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March 2018

Grooming ‘The Goat’


Outside of Pebble Beach or Torrey Pines, you’d be hard pressed to find public golf on a prettier piece of real estate. That is what makes Goat Hill Park Golf Course in North San Diego County, just steps from the Pacific Ocean, such an eye-raising paradox. A round of golf there costs just $26, and players can hit the course in whatever they want to wear, including Levi’s and a Harley Davidson t-shirt if they like.

“Our whole motto is world class, working class,” says course owner John Ashworth, known for the clothing brand that bore his name as well as his recent foray with Linksoul apparel. “We’re trying to provide a really good product that’s fun to play and in good shape. We don’t have a dress code. We have music playing. People really like the vibe up here.”

That vibe includes dogs walking alongside golfers; no clubhouse (and no plans for one), only a revitalized pro shop the size of the average Californian’s living room where balls and a beer can be purchased at a single stop; and the constant beat of everything from Justin Timberlake to Johnny Cash coming through speakers. It’s only 4,454 yards with no rough but terrific agronomic conditions.

That’s much different than a couple of years ago when the place was the City Center Golf Course, a run-down public facility with a collared-shirt dress code, dirt-patch fairways and splotchy greens. The only music you ever heard came from the blaring speakers of passing cars. No dogs were allowed, either.

After one year under Ashworth’s ownership and vision (the price he paid is a unavailable), “The Goat” is showing positive cash flow, proving that blue-collar golf can be profitable if the experience is fun and the course is in good condition.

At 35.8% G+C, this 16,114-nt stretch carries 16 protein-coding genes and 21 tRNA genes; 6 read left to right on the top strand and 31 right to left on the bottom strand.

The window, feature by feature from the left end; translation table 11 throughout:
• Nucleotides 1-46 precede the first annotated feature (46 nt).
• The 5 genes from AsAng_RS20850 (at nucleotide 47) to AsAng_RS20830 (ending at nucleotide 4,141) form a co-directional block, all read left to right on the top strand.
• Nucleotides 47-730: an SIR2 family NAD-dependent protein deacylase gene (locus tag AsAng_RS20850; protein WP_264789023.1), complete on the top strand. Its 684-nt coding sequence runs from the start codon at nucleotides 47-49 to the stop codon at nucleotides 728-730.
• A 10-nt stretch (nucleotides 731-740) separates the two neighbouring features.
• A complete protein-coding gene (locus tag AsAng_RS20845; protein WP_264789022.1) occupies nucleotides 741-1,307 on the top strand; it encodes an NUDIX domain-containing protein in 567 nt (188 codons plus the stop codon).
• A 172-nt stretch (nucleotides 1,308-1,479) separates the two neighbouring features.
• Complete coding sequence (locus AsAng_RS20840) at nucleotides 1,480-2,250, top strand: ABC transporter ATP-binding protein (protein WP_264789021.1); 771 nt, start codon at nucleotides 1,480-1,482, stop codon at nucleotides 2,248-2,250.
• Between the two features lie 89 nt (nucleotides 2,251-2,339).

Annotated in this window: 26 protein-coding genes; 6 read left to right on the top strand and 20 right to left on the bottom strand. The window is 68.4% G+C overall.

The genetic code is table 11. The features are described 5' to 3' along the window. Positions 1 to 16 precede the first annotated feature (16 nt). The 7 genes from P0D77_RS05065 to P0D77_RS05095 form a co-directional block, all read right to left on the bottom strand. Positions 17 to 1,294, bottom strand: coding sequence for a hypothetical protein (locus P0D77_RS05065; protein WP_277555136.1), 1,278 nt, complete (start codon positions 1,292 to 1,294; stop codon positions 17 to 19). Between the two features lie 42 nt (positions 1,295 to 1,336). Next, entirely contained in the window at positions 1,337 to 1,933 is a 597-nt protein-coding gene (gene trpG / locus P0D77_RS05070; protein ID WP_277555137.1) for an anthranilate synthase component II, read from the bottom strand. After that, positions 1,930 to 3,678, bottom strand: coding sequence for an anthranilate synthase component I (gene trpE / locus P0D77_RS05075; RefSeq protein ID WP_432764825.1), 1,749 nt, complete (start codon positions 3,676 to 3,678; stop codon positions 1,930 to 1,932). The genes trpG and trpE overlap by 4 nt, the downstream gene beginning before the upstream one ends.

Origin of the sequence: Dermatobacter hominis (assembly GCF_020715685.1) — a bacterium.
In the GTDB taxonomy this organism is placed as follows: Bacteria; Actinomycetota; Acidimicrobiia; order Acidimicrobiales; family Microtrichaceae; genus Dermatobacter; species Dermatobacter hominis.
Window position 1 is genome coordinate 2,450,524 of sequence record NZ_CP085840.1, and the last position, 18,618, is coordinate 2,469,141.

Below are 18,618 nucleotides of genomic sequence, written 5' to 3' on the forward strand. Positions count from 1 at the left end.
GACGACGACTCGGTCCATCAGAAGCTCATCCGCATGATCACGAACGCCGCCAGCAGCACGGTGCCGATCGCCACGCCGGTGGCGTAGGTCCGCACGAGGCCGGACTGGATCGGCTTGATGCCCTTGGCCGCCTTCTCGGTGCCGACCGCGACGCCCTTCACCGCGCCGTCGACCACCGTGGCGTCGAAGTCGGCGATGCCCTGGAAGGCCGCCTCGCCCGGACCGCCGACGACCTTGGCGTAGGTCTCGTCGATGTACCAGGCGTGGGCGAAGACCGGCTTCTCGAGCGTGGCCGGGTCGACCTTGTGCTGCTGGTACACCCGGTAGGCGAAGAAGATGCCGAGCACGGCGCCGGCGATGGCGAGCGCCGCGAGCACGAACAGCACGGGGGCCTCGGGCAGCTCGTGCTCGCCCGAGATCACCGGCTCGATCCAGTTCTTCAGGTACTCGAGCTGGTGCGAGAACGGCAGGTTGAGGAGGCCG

Because City Center Golf Course sat on breathtaking real estate—which Ashworth estimates would be worth about $75 million on the open market—everyone from sports stadium owners to condo moguls looked at it. “Developers were coming up here,” Ashworth says. “We thought, ‘Let’s put our own proposal in, fix it up, have it be the home of North County Junior Golf.’ We never thought we’d get it.”

Ashworth’s Oceanside experiment will soon include a three-hole kids’ course between the pro shop and the driving range, designed by Gil Hance. And while not every worn-out golf landmark has a benefactor who can save it, reimagining such facilities can inspire communities.

“That’s exactly what we’re doing at Bobby Jones Golf Course in Atlanta,” says Whitney Crouse, chairman of Mosaic Clubs and Resorts, which is partnering with the city of Atlanta (which owns the course) to convert the cramped and tired 18-hole city facility into a nine-hole reversible course with a state-of-the-art range, a short course for beginners and a clubhouse that will house the Georgia State Golf Association, the Georgia PGA and the Georgia Golf Hall of Fame.

“The course will be kept in excellent condition,” Crouse says. “It will be a place where everyone will feel welcome.”

Post World War II America was full of welcoming, blue-collar courses built by the owners of mills, factories or mines. They were places where workers could recreate. Most are gone. “I think this part of golf is important and kind of missing right now,” Ashworth says. “I’m trying to talk to the USGA about how we can take some of these ideas and roll them out.”

If Goat Hill Park shows an operating profit again in year two, that might not be a tough sell.

—Steve Eubanks



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March 2018 Issue

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